•  226
    New dimensions of confirmation theory
    Philosophy of Science 35 (2): 134-155. 1968.
    When Hempel's "paradox of confirmation" is developed within the confines of conditional probability theory, it becomes apparent that two seemingly equivalent generalities ("laws") can have exactly the same class of observational refuters even when their respective classes of confirming observations are importantly distinct. Generalities which have the inductive supports we commonsensically construe them to have, however, must incorporate quasi-logical operators or connectives which cannot be def…Read more
  •  94
    Is Epimenides Still Lying
    Analysis 18 (5). 1957.
  •  68
    New mysteries for old: The transfiguration of Miller's paradox
    British Journal for the Philosophy of Science 19 (4): 345-353. 1969.
  •  55
    Dispositions revisited
    Philosophy of Science 40 (1): 59-74. 1973.
    Subjunctive conditionals have their uses, but constituting the meaning of dispositional predicates is not one of them. More germane is the analysis of dispositions in terms of "bases"--except that past efforts to maintain an ontic gap between dispositions and their bases, while not wholly misguided, have failed to appreciate the semantic birthright of dispositional concepts as a species of theoretical construct in primitive science.
  •  50
    Studies in the empiricist theory of scientific meaning
    Philosophy of Science 27 (4): 359-373. 1960.
    Part I is concerned with the tenet of modern Emperical Realism that while the theoretical concepts employed in science obtain their meanings entirely from the connections their usage establishes with the data language, the referents of such terms may be "unobservables," that is, entities which cannot be discussed within the data language alone. Such a view avoids both the restrictive excesses of logical positivism and the epistemic laxity of transcendentalism; however, it also necessitates a bre…Read more
  •  39
    Ontological induction and the logical typology of scientific variables
    Philosophy of Science 28 (4): 337-377. 1961.
    It is widely agreed among philosophers of science today that no formal pattern can possibly be found in the origins of scientific theory. There is no such thing as a "logic of discovery," insists this view--a scientific hypothesis is susceptible to methodological critique only in its relation to empirical consequences derived after the hypothesis itself has emerged through a spontaneous creative inspiration. Yet confronted with the tautly directed thrust of theory-building as actually practiced …Read more
  •  38
    It has become customary in modern behavioristics to speak of stimuli as though they elicit responses from organisms. But logically this is absurd, for analysis of the grammatical roles of stimulus and response concepts shows that stimuli and responses differ in logical type from causes and effects. The "S elicits R" formula thus stands revealed as elliptical for a more complicated form of assertion. The trouble with this ellipsis, however, is that by suppressing vital components of formal struct…Read more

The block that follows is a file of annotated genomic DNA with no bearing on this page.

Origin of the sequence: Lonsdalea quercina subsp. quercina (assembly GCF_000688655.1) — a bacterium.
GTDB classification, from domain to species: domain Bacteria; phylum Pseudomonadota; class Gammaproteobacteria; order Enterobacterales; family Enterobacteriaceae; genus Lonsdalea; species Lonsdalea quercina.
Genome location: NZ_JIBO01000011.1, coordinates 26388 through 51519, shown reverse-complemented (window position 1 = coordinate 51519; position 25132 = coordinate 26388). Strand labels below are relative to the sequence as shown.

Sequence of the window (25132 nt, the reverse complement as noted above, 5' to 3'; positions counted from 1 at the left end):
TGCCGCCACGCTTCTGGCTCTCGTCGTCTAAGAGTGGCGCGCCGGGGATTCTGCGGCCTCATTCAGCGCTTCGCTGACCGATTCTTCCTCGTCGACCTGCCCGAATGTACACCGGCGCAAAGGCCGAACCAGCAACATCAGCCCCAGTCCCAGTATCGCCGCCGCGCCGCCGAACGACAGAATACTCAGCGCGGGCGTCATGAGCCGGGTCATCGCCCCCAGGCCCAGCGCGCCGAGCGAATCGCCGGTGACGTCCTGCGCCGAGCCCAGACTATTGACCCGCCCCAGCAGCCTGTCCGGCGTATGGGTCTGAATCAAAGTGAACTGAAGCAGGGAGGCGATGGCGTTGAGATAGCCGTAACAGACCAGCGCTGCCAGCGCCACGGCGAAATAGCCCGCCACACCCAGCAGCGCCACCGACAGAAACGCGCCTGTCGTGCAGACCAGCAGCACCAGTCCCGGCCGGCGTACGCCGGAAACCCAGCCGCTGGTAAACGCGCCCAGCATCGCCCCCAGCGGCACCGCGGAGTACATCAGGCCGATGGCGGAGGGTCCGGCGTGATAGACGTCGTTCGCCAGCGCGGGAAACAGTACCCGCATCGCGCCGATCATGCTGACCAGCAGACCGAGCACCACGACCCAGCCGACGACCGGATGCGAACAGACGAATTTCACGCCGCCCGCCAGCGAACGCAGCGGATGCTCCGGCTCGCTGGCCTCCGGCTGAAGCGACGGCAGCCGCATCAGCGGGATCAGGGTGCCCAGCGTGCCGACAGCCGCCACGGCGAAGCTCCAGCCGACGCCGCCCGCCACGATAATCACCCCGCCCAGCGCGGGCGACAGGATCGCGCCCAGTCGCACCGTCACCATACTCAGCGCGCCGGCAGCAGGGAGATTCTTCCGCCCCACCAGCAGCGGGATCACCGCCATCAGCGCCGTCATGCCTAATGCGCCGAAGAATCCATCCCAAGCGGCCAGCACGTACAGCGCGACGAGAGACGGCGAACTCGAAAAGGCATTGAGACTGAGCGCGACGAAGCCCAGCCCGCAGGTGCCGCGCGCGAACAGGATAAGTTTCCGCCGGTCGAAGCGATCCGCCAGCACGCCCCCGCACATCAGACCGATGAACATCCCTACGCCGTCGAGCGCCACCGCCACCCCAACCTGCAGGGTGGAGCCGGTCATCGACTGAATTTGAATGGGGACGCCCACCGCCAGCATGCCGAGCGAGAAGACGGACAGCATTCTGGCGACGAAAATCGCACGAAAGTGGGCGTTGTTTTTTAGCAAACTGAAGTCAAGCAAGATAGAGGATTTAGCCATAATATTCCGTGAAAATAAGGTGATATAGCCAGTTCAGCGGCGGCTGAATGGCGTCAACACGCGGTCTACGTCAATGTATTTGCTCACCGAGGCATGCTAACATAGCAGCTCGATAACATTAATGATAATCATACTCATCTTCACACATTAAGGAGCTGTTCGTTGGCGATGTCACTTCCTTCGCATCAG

•  35
    Why I Know so Much More than You Do
    American Philosophical Quarterly 4 (4). 1967.
  •  33
    Of selection operators and semanticists
    Philosophy of Science 31 (3): 282-285. 1964.
  •  32
    On behavioral theories of reference
    Philosophy of Science 46 (2): 175-203. 1979.
    Efforts to bare the psychonomic nature of the semantic reference (representation) relation have been remarkably scanty; in fact, the only contemporary account developed with any care is the one proposed by Osgood. However, not even Osgood has looked deeply at the difficulties that beset any attempt to analyze reference in terms of common effects appropriately shared by a symbol and its significate
  •  31
    Scientific theories often need to envision that a given output variable Y is jointly determined by all input variables of a certain kind ΣX that we can identify onlyas a kind without knowing all its specific instances or even how many of these there are, When the number of variables in ΣX is possibly infinite, the function by which they determine Y proves to be enormously enigmatic, epistemically, mathematically, and scientifically
  •  29
    The logic of color words
    Philosophical Review 67 (July): 353-366. 1958.
  •  22
    A note on Carnap's meaning criterion
    Philosophical Studies 11 (3). 1960.
  •  20
    Can information be de-cognitized?
    Behavioral and Brain Sciences 6 (1): 76-77. 1983.
  •  15
    The logic of representation
    Behavioral and Brain Sciences 5 (3): 385-386. 1982.
  •  14
    The dark side of Skinnerian epistemology
    Behavioral and Brain Sciences 7 (4): 533. 1984.
  •  14
    Of Selection Operators and Semanticists
    with H. Bohnert
    Journal of Symbolic Logic 36 (2): 321. 1971.
  •  10
    New Dimensions of Confirmation Theory II: The Structure of Uncertainty
    PSA: Proceedings of the Biennial Meeting of the Philosophy of Science Association 1970. 1970.
  •  9
    Mediation variables in scientific theory
    Psychological Review 63 (4): 249-264. 1956.
  •  8
  •  7
    "On the possible psychophysical laws": Comment
    Psychological Review 69 (6): 552-552. 1962.
  •  6
    The untenability of Luce's principle
    Psychological Review 69 (6): 542-547. 1962.
  •  5
    On Ushenko's Version of the Liar-Paradox
    Journal of Symbolic Logic 32 (1): 108-112. 1967.
  •  5
    "What is Learned?"—An empirical enigma
    Psychological Review 65 (1): 22-33. 1958.